Okkyung Lee gives us howls and yowls and overloading circuitry that bleeps and barrels, and of the two pieces, it’s the sharper, and more abrasive, and is also perhaps less nuanced. That’s no criticism: there’s a dense roar that tears from the speakers and there’s a tangible sense of volume. Everything creaks and groans and stammers, as if the equipment is about to buckle and blow under the weight of so much noise all at once.

This fits in context: Teum is intended as ‘a truly telluric moment’, the expression of ‘where tectonic movements and shear stresses become music’. ‘If the earthquakes were, as we thought in the 18th century, due to underground thunderstorms,’ observe the liner notes, ‘there is no doubt that this piece of music, both celestial and continental, could have been their audible manifestation’.

And there is no question that this is a musical work with a strong sense of physicality. The sound veritably heaves and shudders, a gut-lurching low-end heft you feel as much as you hear.

There’s a lot going on here, and there are – so it seems – some wild brass explosions rioting in the distance at some point amidst the churning sprawl. Again, this isn’t about emotional resonance, but how it touches and effects the listener on other levels.

These two works are distinct and different, both sonically and intent and purpose – and consequently, their effects are different too. But equally, the difference can be attributed to the different forms, and textures, with Hecker’s composition being sharper, more abrasive and, I suppose, more overtly ‘computerised’ than the denser, earthier piece by Lee. But for this, the contrasts are complimentary, and the two sit side by side and back to back nicely, and make for a perfectly-pitched double dose of discomfort.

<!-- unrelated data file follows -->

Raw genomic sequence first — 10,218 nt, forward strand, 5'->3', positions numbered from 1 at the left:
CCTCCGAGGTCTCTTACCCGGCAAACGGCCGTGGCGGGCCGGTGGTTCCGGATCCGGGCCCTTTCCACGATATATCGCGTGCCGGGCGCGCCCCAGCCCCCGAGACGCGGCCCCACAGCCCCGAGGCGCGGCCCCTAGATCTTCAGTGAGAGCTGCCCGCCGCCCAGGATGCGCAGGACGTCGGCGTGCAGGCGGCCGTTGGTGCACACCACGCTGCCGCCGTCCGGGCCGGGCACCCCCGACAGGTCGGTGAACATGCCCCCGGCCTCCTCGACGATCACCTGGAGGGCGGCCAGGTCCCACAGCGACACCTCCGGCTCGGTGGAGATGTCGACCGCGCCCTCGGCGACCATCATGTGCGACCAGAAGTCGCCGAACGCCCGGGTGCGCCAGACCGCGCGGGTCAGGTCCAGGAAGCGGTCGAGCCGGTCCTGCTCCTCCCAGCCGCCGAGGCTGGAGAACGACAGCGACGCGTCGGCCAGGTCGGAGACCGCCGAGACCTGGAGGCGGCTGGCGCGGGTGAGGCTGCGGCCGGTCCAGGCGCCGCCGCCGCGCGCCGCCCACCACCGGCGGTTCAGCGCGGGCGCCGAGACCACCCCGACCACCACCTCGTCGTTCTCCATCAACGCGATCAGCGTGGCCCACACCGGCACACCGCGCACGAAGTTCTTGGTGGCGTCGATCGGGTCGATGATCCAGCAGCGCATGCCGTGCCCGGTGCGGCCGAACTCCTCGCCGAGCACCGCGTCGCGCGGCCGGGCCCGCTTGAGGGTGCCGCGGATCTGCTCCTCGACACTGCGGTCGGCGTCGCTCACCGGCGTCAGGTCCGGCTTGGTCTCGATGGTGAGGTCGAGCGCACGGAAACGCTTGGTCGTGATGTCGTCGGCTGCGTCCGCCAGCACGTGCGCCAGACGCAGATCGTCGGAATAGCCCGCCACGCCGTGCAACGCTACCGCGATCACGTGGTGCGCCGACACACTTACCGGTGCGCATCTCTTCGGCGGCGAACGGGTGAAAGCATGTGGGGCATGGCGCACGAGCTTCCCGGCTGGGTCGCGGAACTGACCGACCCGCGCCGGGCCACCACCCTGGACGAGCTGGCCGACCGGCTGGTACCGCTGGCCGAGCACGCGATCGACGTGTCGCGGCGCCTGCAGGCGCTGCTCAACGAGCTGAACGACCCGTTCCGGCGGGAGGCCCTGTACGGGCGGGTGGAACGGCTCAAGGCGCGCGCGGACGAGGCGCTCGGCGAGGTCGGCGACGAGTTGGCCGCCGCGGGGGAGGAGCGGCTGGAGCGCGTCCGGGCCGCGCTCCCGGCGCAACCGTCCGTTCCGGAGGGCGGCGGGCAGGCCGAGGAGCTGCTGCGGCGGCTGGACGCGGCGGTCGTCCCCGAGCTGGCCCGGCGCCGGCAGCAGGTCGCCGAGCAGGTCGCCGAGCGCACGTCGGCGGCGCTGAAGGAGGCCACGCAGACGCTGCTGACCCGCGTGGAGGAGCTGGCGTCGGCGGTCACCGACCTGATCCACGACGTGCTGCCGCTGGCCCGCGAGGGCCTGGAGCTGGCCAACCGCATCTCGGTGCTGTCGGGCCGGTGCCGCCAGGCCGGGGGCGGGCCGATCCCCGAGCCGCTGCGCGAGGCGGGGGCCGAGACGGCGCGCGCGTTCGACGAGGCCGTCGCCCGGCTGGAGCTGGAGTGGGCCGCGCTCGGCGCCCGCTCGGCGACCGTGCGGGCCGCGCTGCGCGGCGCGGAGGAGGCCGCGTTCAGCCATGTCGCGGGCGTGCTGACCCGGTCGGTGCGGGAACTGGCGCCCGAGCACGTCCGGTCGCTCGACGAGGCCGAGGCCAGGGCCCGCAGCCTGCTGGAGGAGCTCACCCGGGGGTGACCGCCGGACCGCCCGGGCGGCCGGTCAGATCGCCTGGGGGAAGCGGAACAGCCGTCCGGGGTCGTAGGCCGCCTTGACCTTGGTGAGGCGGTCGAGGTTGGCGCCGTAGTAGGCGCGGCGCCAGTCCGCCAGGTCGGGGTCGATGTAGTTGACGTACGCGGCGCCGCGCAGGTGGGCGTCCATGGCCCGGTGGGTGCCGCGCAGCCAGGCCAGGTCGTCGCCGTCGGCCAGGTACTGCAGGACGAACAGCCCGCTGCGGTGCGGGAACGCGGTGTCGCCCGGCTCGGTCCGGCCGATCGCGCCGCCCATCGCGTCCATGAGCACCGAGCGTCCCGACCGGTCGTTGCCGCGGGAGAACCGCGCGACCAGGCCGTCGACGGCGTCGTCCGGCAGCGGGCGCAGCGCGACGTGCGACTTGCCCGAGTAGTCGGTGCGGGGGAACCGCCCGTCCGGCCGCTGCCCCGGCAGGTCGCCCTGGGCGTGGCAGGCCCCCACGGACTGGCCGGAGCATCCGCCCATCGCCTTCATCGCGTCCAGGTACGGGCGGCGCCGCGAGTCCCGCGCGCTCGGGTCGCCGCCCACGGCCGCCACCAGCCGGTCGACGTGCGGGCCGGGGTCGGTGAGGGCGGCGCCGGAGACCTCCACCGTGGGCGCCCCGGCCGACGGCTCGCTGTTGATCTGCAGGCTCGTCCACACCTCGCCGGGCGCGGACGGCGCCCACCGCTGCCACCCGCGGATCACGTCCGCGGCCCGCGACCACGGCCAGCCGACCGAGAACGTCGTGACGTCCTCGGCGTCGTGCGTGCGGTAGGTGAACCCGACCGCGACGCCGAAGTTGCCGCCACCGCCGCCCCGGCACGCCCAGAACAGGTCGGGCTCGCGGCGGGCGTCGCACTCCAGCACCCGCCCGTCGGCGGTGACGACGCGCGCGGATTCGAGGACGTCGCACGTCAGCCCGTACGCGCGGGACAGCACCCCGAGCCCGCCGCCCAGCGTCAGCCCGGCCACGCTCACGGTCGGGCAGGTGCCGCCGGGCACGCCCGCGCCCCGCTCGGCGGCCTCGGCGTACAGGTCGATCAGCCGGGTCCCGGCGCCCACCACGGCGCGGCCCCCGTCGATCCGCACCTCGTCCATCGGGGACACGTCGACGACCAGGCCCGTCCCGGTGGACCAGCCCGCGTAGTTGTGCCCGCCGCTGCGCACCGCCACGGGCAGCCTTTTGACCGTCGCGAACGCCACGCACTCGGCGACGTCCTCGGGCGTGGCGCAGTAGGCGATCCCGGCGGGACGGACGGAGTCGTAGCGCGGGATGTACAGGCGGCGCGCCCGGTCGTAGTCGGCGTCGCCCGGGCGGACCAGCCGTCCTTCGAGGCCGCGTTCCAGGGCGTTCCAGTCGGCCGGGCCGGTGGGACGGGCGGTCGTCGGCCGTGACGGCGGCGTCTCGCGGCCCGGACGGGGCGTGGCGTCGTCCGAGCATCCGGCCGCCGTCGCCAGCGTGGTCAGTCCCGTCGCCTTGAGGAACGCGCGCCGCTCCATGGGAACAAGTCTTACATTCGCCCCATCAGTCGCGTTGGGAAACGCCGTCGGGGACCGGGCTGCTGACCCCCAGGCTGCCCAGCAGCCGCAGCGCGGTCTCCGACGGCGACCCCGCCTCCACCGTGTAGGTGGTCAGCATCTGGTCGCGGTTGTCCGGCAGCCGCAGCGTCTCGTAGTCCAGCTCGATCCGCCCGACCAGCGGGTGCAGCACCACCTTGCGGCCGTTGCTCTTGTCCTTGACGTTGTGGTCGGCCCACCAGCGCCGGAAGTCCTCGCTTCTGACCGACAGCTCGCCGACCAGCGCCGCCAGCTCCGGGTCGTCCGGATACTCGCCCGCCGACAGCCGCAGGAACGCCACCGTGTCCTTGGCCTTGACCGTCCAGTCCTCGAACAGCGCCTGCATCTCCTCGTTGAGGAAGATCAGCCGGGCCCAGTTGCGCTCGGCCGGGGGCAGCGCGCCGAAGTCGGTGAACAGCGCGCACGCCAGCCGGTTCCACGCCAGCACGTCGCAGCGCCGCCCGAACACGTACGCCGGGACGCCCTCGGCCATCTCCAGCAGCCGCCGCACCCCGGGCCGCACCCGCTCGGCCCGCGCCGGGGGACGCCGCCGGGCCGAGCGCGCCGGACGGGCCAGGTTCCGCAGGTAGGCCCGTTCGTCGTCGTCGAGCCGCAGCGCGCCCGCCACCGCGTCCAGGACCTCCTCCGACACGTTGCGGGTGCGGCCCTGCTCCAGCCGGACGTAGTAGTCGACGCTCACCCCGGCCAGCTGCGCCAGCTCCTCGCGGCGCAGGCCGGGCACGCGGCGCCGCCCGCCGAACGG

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Mamka Records – 3rd December 2020

Christopher Nosnibor

Just when things threaten to be getting a bit safe and predictable, with many musical artists having found ways of working around Covid restrictions to record remotely, release digitally and promote by means of performing on line or otherwise streaming shows, the ever-restless Maja Osojnik manages to do something truly different and innovative.

The third release on her recently-established Mamka Records is far, far more than just another digital single, and it’s not just about the music, either: it’s about both art and artefact, and forms the very fabric – literally – of an exhibition as well.

With Matija Schellander, Osojnik is Rdeča Raketa, and for this project, they’ve teamed up with author Natascha Gangl and evolved a genre unto themselves, in the form of the ‘sound comic’ (or beautifully evocative ‘Klangcomic’ in German). The concept – whereby, as with comics, ‘where words and images merge into one another, here it is the spoken word and sound which blend together.’ As such, this is a graphic novel in audio form, a juxtaposition of word and sound that conjures an alternative space in between, a cut-up collage of sorts.